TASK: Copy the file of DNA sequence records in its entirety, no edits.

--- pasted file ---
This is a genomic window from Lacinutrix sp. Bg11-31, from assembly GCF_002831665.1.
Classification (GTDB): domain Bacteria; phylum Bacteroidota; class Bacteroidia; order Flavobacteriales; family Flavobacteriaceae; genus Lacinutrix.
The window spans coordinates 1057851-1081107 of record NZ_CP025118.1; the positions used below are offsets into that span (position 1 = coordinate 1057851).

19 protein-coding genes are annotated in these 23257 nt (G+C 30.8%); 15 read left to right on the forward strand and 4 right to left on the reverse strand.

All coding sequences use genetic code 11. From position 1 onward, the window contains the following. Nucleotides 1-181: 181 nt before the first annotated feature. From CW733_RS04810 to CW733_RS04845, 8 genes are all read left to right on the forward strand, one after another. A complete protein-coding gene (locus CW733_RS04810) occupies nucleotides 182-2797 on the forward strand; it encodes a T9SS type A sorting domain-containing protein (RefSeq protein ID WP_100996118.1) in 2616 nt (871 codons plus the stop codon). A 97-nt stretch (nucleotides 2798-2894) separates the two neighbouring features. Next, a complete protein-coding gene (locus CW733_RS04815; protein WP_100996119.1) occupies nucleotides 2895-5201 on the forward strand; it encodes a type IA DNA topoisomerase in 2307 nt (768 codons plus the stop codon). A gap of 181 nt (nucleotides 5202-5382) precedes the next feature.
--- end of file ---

This is a genomic window from Lacinutrix sp. Bg11-31, from assembly GCF_002831665.1.
Classification (GTDB): domain Bacteria; phylum Bacteroidota; class Bacteroidia; order Flavobacteriales; family Flavobacteriaceae; genus Lacinutrix.
The window spans coordinates 1057851-1081107 of record NZ_CP025118.1; the positions used below are offsets into that span (position 1 = coordinate 1057851).

19 protein-coding genes are annotated in these 23257 nt (G+C 30.8%); 15 read left to right on the forward strand and 4 right to left on the reverse strand.

All coding sequences use genetic code 11. From position 1 onward, the window contains the following. Nucleotides 1-181: 181 nt before the first annotated feature. From CW733_RS04810 to CW733_RS04845, 8 genes are all read left to right on the forward strand, one after another. A complete protein-coding gene (locus CW733_RS04810) occupies nucleotides 182-2797 on the forward strand; it encodes a T9SS type A sorting domain-containing protein (RefSeq protein ID WP_100996118.1) in 2616 nt (871 codons plus the stop codon). A 97-nt stretch (nucleotides 2798-2894) separates the two neighbouring features. Next, a complete protein-coding gene (locus CW733_RS04815; protein WP_100996119.1) occupies nucleotides 2895-5201 on the forward strand; it encodes a type IA DNA topoisomerase in 2307 nt (768 codons plus the stop codon). A gap of 181 nt (nucleotides 5202-5382) precedes the next feature.